NATO Chief Warns: EU Cannot Defend Europe Without US Aid

Written by Henrik Rothen

Feb.14 - 2024 7:32 PM CET

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Photo: Shutterstock.com
Photo: Shutterstock.com
EU Cannot Defend Europe Without US Aid.

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NATO Secretary-General Jens Stoltenberg issued a stark warning regarding European security, highlighting the critical role of the United States and other non-EU NATO allies in safeguarding the continent. This statement comes in response to the campaign declarations of Republican presidential candidate Donald Trump, who asserted that NATO countries failing to allocate two percent of their budget to defense should not expect assistance from the US.

In a comment to Reuters, Stoltenberg emphasized the insufficiency of the European Union in defending Europe on its own.

"The European Union cannot defend Europe. Eighty percent of NATO's defense expenditures come from NATO allies outside the EU," Stoltenberg informed the news agency.

The "Obvious" Dependency

Stoltenberg underscored that Europe's security relies not only on European efforts but also on the contributions of other NATO members, including the USA and Canada.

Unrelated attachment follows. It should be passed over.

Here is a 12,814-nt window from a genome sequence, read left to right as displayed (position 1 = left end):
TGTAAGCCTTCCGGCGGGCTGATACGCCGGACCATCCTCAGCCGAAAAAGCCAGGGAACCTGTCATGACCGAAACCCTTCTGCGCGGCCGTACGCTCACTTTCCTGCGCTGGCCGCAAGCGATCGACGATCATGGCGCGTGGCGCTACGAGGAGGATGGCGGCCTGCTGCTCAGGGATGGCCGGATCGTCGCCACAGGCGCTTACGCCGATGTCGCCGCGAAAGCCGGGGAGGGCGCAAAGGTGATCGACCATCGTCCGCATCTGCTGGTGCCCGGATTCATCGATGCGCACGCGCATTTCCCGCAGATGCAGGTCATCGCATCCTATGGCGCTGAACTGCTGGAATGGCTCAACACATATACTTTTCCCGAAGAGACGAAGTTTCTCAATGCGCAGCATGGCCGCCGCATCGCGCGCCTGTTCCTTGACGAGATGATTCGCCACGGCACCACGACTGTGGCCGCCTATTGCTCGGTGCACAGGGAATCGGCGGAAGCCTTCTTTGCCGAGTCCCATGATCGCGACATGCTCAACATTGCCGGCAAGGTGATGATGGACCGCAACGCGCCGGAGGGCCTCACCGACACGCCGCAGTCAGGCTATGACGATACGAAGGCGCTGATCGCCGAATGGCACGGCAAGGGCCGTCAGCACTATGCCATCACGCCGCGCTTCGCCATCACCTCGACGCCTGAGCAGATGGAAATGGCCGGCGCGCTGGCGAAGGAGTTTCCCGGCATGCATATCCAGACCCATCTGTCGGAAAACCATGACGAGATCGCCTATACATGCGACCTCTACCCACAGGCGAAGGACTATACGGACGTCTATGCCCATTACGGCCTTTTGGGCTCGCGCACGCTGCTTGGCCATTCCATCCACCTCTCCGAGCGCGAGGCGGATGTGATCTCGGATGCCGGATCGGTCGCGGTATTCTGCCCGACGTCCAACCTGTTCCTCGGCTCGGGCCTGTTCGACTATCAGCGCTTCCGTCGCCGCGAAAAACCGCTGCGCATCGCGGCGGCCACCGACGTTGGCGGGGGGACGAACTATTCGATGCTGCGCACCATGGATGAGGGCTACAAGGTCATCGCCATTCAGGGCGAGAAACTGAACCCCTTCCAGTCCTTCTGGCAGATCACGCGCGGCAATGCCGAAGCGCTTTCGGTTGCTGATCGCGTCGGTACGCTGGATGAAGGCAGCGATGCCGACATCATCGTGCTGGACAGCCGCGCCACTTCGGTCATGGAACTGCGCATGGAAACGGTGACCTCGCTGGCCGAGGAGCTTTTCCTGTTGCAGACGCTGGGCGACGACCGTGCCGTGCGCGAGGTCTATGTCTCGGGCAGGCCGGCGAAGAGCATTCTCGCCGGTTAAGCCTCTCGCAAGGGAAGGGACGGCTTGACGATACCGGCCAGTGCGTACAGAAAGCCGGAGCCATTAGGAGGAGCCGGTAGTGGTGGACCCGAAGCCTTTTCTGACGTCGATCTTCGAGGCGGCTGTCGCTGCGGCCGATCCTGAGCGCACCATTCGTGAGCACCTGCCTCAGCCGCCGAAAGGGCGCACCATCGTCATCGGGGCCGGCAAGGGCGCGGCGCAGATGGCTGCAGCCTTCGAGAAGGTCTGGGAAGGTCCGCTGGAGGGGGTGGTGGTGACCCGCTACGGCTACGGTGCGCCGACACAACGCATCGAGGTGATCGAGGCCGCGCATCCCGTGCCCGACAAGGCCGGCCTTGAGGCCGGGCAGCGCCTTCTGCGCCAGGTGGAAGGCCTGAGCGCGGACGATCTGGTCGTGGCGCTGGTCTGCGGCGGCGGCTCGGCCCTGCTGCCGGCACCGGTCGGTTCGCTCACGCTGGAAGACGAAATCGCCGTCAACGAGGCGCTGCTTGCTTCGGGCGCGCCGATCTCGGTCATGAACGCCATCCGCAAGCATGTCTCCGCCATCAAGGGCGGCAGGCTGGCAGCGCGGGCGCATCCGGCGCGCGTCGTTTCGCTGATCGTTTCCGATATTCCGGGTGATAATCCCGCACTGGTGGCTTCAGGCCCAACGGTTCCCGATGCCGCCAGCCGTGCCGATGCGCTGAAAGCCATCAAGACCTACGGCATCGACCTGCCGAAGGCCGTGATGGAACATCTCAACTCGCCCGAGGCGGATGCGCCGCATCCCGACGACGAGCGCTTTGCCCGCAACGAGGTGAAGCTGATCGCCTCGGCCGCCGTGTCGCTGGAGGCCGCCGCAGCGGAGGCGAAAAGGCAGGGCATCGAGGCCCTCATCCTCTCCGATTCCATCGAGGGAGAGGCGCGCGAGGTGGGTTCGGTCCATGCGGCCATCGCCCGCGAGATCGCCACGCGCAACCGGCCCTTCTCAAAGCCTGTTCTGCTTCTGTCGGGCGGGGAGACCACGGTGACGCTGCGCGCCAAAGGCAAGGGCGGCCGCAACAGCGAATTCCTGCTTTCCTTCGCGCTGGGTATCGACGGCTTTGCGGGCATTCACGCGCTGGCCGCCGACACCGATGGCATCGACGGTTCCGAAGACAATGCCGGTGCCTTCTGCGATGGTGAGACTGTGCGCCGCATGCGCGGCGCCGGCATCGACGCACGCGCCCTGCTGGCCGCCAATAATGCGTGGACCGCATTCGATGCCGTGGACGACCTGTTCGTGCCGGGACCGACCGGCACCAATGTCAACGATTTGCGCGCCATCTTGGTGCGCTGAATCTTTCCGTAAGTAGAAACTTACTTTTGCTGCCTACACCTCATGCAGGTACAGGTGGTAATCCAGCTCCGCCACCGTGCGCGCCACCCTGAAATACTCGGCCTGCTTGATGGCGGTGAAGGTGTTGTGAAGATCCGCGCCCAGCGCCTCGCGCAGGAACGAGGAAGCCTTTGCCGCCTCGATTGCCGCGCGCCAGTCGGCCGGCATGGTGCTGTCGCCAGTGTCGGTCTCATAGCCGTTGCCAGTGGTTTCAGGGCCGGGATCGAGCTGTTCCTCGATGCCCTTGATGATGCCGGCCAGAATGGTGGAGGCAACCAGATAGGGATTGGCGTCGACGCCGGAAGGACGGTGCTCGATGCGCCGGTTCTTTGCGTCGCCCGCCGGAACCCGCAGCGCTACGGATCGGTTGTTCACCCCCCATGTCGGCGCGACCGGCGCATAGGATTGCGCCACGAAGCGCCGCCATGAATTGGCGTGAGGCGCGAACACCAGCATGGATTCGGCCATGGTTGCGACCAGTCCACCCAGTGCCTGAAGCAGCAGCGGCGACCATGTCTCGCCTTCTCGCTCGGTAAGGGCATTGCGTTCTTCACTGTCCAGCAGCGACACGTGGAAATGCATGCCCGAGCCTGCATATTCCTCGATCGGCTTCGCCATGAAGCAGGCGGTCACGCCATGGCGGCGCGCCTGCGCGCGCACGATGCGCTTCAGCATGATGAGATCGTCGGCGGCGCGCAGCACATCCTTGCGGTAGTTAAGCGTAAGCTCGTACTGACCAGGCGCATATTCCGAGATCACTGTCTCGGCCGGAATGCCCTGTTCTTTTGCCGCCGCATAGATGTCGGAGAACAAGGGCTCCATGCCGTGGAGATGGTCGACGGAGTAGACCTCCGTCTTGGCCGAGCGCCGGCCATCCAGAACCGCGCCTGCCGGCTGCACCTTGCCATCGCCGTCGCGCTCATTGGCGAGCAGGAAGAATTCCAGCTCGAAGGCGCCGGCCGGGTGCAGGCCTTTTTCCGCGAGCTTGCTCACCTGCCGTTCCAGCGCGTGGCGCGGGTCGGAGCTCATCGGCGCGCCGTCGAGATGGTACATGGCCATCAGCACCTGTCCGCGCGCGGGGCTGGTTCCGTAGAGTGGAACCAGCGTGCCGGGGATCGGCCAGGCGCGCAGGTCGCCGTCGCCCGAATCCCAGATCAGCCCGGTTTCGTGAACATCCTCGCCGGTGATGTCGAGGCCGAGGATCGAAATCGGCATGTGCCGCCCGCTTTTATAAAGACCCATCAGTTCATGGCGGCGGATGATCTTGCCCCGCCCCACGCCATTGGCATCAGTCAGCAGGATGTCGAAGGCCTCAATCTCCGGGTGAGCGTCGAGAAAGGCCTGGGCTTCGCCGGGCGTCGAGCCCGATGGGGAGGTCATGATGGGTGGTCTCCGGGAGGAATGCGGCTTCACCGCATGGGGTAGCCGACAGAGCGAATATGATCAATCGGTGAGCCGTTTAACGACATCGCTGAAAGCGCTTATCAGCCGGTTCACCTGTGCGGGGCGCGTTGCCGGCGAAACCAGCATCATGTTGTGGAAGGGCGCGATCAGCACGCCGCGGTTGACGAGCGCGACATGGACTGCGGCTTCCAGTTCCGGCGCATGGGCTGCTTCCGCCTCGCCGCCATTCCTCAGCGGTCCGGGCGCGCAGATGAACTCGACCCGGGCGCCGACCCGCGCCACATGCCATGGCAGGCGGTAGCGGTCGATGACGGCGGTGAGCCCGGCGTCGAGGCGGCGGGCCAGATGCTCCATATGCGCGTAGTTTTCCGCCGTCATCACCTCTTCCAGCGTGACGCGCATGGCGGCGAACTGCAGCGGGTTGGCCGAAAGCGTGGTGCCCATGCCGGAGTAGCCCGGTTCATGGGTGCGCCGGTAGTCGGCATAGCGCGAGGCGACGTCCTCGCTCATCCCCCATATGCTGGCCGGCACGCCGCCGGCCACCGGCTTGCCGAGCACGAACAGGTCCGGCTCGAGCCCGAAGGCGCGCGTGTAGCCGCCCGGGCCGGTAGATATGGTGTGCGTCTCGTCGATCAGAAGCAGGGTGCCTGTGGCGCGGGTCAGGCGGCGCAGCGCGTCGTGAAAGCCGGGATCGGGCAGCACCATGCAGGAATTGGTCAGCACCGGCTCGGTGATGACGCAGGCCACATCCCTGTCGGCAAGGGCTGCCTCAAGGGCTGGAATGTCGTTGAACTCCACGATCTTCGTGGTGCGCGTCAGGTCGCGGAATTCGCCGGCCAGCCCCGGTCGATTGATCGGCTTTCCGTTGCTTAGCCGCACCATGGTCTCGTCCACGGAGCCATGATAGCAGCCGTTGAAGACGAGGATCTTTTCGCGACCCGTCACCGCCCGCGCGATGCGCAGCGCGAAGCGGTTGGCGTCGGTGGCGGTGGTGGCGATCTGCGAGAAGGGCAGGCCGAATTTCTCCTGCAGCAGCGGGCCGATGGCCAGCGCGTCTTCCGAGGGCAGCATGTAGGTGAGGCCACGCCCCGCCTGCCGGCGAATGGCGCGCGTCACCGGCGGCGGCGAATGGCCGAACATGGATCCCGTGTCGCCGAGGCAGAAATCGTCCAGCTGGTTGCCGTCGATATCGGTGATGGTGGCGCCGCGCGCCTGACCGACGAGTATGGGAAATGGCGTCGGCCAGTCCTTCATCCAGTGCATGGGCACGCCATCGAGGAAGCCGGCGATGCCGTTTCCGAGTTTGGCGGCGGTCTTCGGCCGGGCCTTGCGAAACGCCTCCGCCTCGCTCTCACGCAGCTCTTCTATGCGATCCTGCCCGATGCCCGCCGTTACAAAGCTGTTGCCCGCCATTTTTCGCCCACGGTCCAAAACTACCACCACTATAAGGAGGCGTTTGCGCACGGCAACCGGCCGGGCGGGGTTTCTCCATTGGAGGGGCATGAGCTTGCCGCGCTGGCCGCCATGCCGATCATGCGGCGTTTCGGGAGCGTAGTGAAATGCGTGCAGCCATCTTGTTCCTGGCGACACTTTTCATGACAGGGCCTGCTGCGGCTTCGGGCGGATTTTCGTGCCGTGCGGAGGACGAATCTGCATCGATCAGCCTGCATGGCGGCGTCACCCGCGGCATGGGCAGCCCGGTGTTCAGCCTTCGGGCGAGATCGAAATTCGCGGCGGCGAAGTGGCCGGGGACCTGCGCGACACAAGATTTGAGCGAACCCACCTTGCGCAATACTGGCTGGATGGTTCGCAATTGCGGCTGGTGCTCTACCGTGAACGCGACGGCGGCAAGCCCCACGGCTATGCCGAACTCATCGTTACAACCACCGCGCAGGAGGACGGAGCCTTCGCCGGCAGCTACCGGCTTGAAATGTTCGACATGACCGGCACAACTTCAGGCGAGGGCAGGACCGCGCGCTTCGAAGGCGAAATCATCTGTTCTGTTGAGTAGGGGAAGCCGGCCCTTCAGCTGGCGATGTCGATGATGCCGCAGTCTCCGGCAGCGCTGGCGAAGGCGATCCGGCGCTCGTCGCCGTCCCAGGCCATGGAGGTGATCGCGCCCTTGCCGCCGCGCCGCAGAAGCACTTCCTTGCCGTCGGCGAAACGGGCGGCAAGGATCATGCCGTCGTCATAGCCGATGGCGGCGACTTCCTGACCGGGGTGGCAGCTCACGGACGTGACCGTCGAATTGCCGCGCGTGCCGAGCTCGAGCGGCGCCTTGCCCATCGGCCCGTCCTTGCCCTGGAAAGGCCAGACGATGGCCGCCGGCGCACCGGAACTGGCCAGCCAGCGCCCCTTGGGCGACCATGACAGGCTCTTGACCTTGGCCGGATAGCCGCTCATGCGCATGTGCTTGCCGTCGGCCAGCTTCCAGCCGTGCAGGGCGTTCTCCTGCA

"If you just look at the map, it's obvious that all these countries, non-EU allies, are crucial for the protection of Europe," he stated, adding that any attempts to disconnect Europe from North America would only serve to divide Europe.

Many European nations regard the USA as their primary security guarantor, Stoltenberg highlighted.

Trump's Controversial Statements

Trump's remarks that the US may not defend NATO members who fail to contribute adequately to the alliance's budget drew sharp criticism from Western leaders.

European politicians viewed Trump's comments as a wake-up call, urging Europe to enhance its defense capabilities.

Billion-Dollar Investments

Stoltenberg called for European NATO members to bolster their defense capacities within a transatlantic framework. He noted that European allies are expected to invest $380 billion in defense this year, potentially reaching the target of allocating 2% of their total GDP to defense by 2024, up from 1.85% in 2023.

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